It occurred to me that some Aussie vernacular was in danger of dying a death if someone didn’t do something….so I wrote Drongoes to help breathe some new life into a favourite Aussie expression.

This latest chapter book in Scholastic’s Mates series of great Australian yarns introduces drongoes – (the bird, the word, and the dogged little triers it has come to represent) – to a whole new generation of newly independent readers.

Drongoes will meet its first readers at the Brisbane schools launch at St Ambrose’s, Newmarket, on Sunday 3 March from 3pm.

First reviews are now in – yay! You can read Fran Knight’s review for ReadPlus by clicking here, Dimity Powell’s review for Boomerang Books, by clicking here and Megan Daley’s review and teaching activities at Childrens Books Daily by clicking here.

Teachers Notes can be found at http://www.scholastic.com.au/schools/education/teacherresources/assets/pdfs/Drongoes.pdf

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It’s here, it’s here, my first little Aussie Mate. (And seriously, with a title like Drongoes, what else could it be?)

When the fabulous Dyan Blacklock at Scholastic first asked me if I’d like to write something for their Mates series for newly independent readers, my immediate reaction was hell, yeah – I’m a sheila from Biloela, I live for great Aussie yarns.

And I have to say that writing Drongoes was about as much fun as I’ve had at a keyboard. It took me back to my own early reading discoveries and the thrill of graduating to big kids’ books with proper stories and chapters and everything (just like younger readers will find in Drongoes ;))

Drongoes is out now, so look out for it in Scholastic Book Club in schools. Or if you’re really keen, you can order it by clicking here. 🙂

Love to hear what you think of it.

Can Jack beat arch-enemy Rocket Robson in this year’s cross-country? If only! A heart-warming story of mateship and drongoes, where the real winner isn’t always the first over the line.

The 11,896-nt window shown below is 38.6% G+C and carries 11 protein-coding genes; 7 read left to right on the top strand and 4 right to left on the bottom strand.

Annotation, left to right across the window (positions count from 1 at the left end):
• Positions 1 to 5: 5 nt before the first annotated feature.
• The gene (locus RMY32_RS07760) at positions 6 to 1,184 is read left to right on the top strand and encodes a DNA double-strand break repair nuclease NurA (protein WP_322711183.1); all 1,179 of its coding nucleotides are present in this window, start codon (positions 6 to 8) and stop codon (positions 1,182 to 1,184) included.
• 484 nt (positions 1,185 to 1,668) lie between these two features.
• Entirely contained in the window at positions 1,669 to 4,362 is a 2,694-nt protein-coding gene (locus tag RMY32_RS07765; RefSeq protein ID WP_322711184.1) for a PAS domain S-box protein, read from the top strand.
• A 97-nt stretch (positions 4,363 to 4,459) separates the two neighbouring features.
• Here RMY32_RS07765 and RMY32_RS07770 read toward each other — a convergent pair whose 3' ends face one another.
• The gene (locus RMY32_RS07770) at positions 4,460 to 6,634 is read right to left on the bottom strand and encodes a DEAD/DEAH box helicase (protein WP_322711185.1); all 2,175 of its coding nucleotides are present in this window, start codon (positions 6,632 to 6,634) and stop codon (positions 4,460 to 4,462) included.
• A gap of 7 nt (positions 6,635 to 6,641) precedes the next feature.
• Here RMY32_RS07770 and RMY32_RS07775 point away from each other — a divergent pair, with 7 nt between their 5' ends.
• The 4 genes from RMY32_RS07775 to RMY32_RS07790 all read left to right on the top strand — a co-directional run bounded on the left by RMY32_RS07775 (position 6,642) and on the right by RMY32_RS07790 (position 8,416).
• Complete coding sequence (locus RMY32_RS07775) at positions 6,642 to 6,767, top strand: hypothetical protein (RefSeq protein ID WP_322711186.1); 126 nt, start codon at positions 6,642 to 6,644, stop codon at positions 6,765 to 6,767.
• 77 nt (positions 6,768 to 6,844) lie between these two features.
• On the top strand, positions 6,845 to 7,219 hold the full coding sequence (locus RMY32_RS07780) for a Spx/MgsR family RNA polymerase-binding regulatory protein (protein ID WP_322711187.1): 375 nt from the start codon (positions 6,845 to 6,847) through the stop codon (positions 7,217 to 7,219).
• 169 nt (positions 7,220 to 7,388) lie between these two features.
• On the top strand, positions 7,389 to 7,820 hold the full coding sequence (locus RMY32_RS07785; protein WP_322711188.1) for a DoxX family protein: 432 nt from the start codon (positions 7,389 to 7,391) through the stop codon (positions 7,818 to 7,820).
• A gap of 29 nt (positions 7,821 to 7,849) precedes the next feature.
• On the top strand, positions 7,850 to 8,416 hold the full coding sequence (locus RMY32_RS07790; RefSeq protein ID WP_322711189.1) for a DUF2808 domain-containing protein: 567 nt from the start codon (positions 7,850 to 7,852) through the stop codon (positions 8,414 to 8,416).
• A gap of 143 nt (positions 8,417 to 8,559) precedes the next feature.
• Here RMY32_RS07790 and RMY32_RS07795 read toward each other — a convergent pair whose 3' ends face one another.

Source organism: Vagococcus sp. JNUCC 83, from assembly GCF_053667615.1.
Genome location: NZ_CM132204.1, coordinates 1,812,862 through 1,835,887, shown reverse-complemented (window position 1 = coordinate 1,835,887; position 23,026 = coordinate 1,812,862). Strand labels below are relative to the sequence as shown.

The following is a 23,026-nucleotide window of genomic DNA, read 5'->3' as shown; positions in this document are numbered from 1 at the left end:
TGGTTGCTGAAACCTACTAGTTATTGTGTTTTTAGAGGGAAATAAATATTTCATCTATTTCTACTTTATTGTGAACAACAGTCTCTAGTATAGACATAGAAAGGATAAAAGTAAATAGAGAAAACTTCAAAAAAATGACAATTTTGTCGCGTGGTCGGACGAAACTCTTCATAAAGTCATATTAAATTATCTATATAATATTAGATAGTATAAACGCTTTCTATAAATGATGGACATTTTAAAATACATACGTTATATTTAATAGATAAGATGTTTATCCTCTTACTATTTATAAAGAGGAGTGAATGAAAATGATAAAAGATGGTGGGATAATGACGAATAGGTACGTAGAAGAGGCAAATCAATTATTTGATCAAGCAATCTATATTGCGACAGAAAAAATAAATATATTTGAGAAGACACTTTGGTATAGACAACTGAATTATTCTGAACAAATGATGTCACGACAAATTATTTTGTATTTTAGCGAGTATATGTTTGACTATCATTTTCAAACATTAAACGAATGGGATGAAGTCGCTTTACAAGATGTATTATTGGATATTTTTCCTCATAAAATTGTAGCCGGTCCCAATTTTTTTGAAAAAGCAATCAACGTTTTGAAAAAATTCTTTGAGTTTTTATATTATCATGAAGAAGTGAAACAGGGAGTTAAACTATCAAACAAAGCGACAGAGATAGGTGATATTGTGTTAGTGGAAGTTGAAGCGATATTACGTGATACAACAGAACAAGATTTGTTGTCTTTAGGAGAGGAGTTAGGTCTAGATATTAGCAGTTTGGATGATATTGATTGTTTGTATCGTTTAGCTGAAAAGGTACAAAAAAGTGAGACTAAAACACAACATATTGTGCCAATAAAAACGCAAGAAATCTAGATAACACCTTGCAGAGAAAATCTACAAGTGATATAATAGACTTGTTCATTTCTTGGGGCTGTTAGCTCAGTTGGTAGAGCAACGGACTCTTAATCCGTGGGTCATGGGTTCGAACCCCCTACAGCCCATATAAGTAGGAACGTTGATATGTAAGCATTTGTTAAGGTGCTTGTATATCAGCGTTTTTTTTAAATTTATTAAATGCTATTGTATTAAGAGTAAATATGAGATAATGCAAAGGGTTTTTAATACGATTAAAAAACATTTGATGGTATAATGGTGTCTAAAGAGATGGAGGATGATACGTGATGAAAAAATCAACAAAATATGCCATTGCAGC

Sending air kisses into the ether – mmwa – to everyone who voted for Dust and Henry Hoey Hobson in THE BIG READ celebrating stories set in Queensland.

Thanks to you, they’ve both come in winners – Dust for Older Readers, and Henry Hoey Hobson in the Younger Readers category.

Saturday’s announcement at the State Library of Queensland by Book Links Qld as part of the National Year of Reading was a great way to end Book Week …and an every better kickstart to Literacy Week (oh yes, the big weeks just keep on rolling for we wranglers of words).

Tomorrow I’m off to Calvary Christian College, and then on to All Hallows and Mt Alvernia later in the week to talk books and writing to secondary students.

And for Brisbane lovers of picture books, please feel free to drop by Riverbend Books at 5pm on Tuesday 28 August for the launch of Gus Gordon’s gorgeous Herman and Rosie. We’d love to see you there. 🙂

Man, oh man, I am so looking forward to putting my feet up this weekend.

(I even have it scheduled in: 7.30 pm this Saturday, 25 August, to help celebrate The Reading Hour as part of the National Year of Reading.)

Book Week is a huge month for authors – it’s our time to shine.

We drag ourselves away from the keyboard and out of the dacks of track, and into our silver writing sneakers to sashay our way through talks and workshops all over town.

The best bits are always the kids and their shiny bright ideas. Though I do have a soft spot for the lunch treats all those lovely librarians and teachers roll out for visiting authors (yes, Warrigal Road State School, I am talking about you. Homemade gyoza. Nom nom. Thank you, Mary and Maureen!)

My Book Week kicked off a couple of weeks ago, but it really hotted up this week and is showing no signs of easing till the end of the month.

Last Sunday, I had a fun day with my made-of-awesome Year-of-the-YA-novel students in at the Qld Writers Centre, followed by many fun days with the lovely girls at Moreton Bay College and the champion little writers in at Warrigal Road State School.

Next week, I’m looking forward to spending my days at All Hallows School, Calvary College’s Literature Day, and Mount Alvernia College. And of course, there’s also the wonderful Gus Gordon’s book launch to look forward to (Tuesday 28 August at 5pm at Riverbend Books for those little and big people who love picture books).

If you need me before 31 August, I’ll be hard to track down during the day. But at night, you need look no further than my couch. I’ll be assuming the position. Feet up. Reading a book.